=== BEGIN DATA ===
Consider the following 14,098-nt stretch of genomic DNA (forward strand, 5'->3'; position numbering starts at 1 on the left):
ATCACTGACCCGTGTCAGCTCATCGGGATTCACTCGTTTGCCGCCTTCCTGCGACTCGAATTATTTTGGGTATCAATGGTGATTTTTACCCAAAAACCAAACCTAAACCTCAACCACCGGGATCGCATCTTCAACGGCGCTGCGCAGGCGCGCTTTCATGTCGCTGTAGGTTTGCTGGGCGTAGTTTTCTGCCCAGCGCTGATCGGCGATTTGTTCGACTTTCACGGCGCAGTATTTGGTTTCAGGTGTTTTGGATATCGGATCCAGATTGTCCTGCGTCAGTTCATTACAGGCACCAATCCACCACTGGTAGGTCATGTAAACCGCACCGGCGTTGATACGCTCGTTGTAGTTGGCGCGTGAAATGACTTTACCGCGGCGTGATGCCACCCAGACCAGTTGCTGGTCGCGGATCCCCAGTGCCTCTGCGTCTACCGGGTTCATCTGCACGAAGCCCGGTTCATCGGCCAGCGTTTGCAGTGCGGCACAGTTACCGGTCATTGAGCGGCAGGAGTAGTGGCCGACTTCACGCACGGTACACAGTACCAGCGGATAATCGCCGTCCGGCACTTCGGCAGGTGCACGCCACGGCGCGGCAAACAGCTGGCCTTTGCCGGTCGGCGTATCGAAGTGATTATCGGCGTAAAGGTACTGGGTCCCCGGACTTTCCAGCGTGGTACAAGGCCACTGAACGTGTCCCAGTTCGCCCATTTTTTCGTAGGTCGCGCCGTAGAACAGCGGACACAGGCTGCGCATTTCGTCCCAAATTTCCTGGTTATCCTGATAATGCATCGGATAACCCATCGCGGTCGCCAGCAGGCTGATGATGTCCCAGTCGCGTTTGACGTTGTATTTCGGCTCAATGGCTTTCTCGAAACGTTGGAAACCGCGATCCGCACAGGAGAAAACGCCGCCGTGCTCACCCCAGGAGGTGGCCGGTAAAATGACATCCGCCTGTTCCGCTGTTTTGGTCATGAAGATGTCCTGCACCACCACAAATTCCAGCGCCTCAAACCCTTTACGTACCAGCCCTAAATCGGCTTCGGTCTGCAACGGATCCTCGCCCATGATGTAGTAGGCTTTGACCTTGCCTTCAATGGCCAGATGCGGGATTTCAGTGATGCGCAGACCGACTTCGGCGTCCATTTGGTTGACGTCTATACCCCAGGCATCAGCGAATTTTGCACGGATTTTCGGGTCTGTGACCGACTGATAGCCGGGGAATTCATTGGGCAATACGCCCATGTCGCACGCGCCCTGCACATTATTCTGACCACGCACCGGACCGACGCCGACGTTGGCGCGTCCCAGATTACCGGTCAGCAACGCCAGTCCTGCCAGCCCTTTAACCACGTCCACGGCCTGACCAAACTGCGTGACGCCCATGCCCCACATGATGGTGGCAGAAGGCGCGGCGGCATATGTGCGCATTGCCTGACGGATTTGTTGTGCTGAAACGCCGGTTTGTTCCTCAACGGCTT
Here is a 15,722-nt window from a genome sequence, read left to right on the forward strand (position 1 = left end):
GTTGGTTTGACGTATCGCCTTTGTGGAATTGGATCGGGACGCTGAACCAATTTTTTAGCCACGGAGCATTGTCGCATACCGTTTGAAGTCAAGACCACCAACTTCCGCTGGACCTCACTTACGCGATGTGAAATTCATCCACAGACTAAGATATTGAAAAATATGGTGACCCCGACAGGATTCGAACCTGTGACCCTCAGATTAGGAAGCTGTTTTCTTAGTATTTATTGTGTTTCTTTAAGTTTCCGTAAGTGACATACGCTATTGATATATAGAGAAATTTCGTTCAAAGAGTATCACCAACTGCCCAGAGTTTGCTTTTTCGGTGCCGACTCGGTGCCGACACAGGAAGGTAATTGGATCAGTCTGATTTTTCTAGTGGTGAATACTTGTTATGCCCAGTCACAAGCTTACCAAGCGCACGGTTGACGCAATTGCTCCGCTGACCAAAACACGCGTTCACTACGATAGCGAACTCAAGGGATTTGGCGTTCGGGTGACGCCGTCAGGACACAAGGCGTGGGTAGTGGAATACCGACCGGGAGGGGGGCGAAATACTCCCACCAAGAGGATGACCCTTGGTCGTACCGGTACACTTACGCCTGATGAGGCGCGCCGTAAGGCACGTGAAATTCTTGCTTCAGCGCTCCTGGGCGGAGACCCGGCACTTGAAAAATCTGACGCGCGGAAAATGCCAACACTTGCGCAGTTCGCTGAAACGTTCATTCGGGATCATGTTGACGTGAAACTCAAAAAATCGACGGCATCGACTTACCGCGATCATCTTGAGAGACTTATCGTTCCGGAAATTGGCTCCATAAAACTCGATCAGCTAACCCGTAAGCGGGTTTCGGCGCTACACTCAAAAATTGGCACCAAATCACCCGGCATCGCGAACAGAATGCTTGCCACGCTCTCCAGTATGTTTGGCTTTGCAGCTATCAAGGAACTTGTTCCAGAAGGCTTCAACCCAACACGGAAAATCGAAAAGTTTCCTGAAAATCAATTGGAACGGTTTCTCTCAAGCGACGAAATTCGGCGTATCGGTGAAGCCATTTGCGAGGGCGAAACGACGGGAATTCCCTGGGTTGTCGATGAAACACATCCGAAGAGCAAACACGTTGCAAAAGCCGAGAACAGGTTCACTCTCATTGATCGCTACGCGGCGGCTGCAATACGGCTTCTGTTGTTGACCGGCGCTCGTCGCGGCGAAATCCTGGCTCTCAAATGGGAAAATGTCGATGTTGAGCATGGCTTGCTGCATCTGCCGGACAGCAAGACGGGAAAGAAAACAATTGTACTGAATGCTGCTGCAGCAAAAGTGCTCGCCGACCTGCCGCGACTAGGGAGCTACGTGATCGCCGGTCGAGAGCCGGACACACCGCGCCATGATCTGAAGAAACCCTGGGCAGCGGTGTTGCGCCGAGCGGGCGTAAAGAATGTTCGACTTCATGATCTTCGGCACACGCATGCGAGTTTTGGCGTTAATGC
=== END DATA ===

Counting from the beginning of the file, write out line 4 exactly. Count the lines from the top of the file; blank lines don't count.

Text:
GTTGGTTTGACGTATCGCCTTTGTGGAATTGGATCGGGACGCTGAACCAATTTTTTAGCCACGGAGCATTGTCGCATACCGTTTGAAGTCAAGACCACCAACTTCCGCTGGACCTCACTTACGCGATGTGAAATTCATCCACAGACTAAGATATTGAAAAATATGGTGACCCCGACAGGATTCGAACCTGTGACCCTCAGATTAGGAAGCTGTTTTCTTAGTATTTATTGTGTTTCTTTAAGTTTCCGTAAGTGACATACGCTATTGATATATAGAGAAATTTCGTTCAAAGAGTATCACCAACTGCCCAGAGTTTGCTTTTTCGGTGCCGACTCGGTGCCGACACAGGAAGGTAATTGGATCAGTCTGATTTTTCTAGTGGTGAATACTTGTTATGCCCAGTCACAAGCTTACCAAGCGCACGGTTGACGCAATTGCTCCGCTGACCAAAACACGCGTTCACTACGATAGCGAACTCAAGGGATTTGGCGTTCGGGTGACGCCGTCAGGACACAAGGCGTGGGTAGTGGAATACCGACCGGGAGGGGGGCGAAATACTCCCACCAAGAGGATGACCCTTGGTCGTACCGGTACACTTACGCCTGATGAGGCGCGCCGTAAGGCACGTGAAATTCTTGCTTCAGCGCTCCTGGGCGGAGACCCGGCACTTGAAAAATCTGACGCGCGGAAAATGCCAACACTTGCGCAGTTCGCTGAAACGTTCATTCGGGATCATGTTGACGTGAAACTCAAAAAATCGACGGCATCGACTTACCGCGATCATCTTGAGAGACTTATCGTTCCGGAAATTGGCTCCATAAAACTCGATCAGCTAACCCGTAAGCGGGTTTCGGCGCTACACTCAAAAATTGGCACCAAATCACCCGGCATCGCGAACAGAATGCTTGCCACGCTCTCCAGTATGTTTGGCTTTGCAGCTATCAAGGAACTTGTTCCAGAAGGCTTCAACCCAACACGGAAAATCGAAAAGTTTCCTGAAAATCAATTGGAACGGTTTCTCTCAAGCGACGAAATTCGGCGTATCGGTGAAGCCATTTGCGAGGGCGAAACGACGGGAATTCCCTGGGTTGTCGATGAAACACATCCGAAGAGCAAACACGTTGCAAAAGCCGAGAACAGGTTCACTCTCATTGATCGCTACGCGGCGGCTGCAATACGGCTTCTGTTGTTGACCGGCGCTCGTCGCGGCGAAATCCTGGCTCTCAAATGGGAAAATGTCGATGTTGAGCATGGCTTGCTGCATCTGCCGGACAGCAAGACGGGAAAGAAAACAATTGTACTGAATGCTGCTGCAGCAAAAGTGCTCGCCGACCTGCCGCGACTAGGGAGCTACGTGATCGCCGGTCGAGAGCCGGACACACCGCGCCATGATCTGAAGAAACCCTGGGCAGCGGTGTTGCGCCGAGCGGGCGTAAAGAATGTTCGACTTCATGATCTTCGGCACACGCATGCGAGTTTTGGCGTTAATGC